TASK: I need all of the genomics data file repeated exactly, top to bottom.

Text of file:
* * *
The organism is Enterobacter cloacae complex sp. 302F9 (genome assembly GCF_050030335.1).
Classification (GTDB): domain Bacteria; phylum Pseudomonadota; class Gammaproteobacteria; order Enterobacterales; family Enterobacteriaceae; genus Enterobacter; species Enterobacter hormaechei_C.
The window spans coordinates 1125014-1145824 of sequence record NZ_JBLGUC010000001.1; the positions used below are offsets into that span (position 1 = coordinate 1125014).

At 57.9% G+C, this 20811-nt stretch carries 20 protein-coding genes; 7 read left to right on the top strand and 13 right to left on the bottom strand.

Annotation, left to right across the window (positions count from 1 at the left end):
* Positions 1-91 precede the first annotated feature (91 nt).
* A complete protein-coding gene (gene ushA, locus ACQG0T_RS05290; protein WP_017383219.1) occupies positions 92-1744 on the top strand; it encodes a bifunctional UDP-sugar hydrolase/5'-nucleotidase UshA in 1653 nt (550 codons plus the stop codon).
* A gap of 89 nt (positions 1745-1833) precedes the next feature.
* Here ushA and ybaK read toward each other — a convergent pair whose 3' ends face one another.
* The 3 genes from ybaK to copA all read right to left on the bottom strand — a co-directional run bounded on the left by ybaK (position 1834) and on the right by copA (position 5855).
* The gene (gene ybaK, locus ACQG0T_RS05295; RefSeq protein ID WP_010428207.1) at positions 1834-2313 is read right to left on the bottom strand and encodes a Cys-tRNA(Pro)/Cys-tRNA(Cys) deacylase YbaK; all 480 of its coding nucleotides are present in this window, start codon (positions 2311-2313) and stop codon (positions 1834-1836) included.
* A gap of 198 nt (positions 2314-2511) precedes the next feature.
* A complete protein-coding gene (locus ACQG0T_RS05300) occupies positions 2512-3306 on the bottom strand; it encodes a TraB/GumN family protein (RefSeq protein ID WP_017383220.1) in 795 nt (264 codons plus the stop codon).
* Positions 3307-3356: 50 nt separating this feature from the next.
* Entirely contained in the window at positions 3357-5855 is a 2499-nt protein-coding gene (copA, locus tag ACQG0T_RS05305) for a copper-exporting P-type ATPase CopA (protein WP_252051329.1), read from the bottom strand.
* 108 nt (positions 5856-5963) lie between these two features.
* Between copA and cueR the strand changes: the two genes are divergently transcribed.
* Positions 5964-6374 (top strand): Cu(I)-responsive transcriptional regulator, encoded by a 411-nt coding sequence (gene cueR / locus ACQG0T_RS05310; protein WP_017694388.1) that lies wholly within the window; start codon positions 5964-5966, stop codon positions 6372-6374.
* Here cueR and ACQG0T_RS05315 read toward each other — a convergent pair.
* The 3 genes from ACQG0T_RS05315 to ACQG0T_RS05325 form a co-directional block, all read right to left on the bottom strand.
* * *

The organism is Enterobacter cloacae complex sp. 302F9 (genome assembly GCF_050030335.1).
Classification (GTDB): domain Bacteria; phylum Pseudomonadota; class Gammaproteobacteria; order Enterobacterales; family Enterobacteriaceae; genus Enterobacter; species Enterobacter hormaechei_C.
The window spans coordinates 1125014-1145824 of sequence record NZ_JBLGUC010000001.1; the positions used below are offsets into that span (position 1 = coordinate 1125014).

At 57.9% G+C, this 20811-nt stretch carries 20 protein-coding genes; 7 read left to right on the top strand and 13 right to left on the bottom strand.

Annotation, left to right across the window (positions count from 1 at the left end):
* Positions 1-91 precede the first annotated feature (91 nt).
* A complete protein-coding gene (gene ushA, locus ACQG0T_RS05290; protein WP_017383219.1) occupies positions 92-1744 on the top strand; it encodes a bifunctional UDP-sugar hydrolase/5'-nucleotidase UshA in 1653 nt (550 codons plus the stop codon).
* A gap of 89 nt (positions 1745-1833) precedes the next feature.
* Here ushA and ybaK read toward each other — a convergent pair whose 3' ends face one another.
* The 3 genes from ybaK to copA all read right to left on the bottom strand — a co-directional run bounded on the left by ybaK (position 1834) and on the right by copA (position 5855).
* The gene (gene ybaK, locus ACQG0T_RS05295; RefSeq protein ID WP_010428207.1) at positions 1834-2313 is read right to left on the bottom strand and encodes a Cys-tRNA(Pro)/Cys-tRNA(Cys) deacylase YbaK; all 480 of its coding nucleotides are present in this window, start codon (positions 2311-2313) and stop codon (positions 1834-1836) included.
* A gap of 198 nt (positions 2314-2511) precedes the next feature.
* A complete protein-coding gene (locus ACQG0T_RS05300) occupies positions 2512-3306 on the bottom strand; it encodes a TraB/GumN family protein (RefSeq protein ID WP_017383220.1) in 795 nt (264 codons plus the stop codon).
* Positions 3307-3356: 50 nt separating this feature from the next.
* Entirely contained in the window at positions 3357-5855 is a 2499-nt protein-coding gene (copA, locus tag ACQG0T_RS05305) for a copper-exporting P-type ATPase CopA (protein WP_252051329.1), read from the bottom strand.
* 108 nt (positions 5856-5963) lie between these two features.
* Between copA and cueR the strand changes: the two genes are divergently transcribed.
* Positions 5964-6374 (top strand): Cu(I)-responsive transcriptional regulator, encoded by a 411-nt coding sequence (gene cueR / locus ACQG0T_RS05310; protein WP_017694388.1) that lies wholly within the window; start codon positions 5964-5966, stop codon positions 6372-6374.
* Here cueR and ACQG0T_RS05315 read toward each other — a convergent pair.
* The 3 genes from ACQG0T_RS05315 to ACQG0T_RS05325 form a co-directional block, all read right to left on the bottom strand.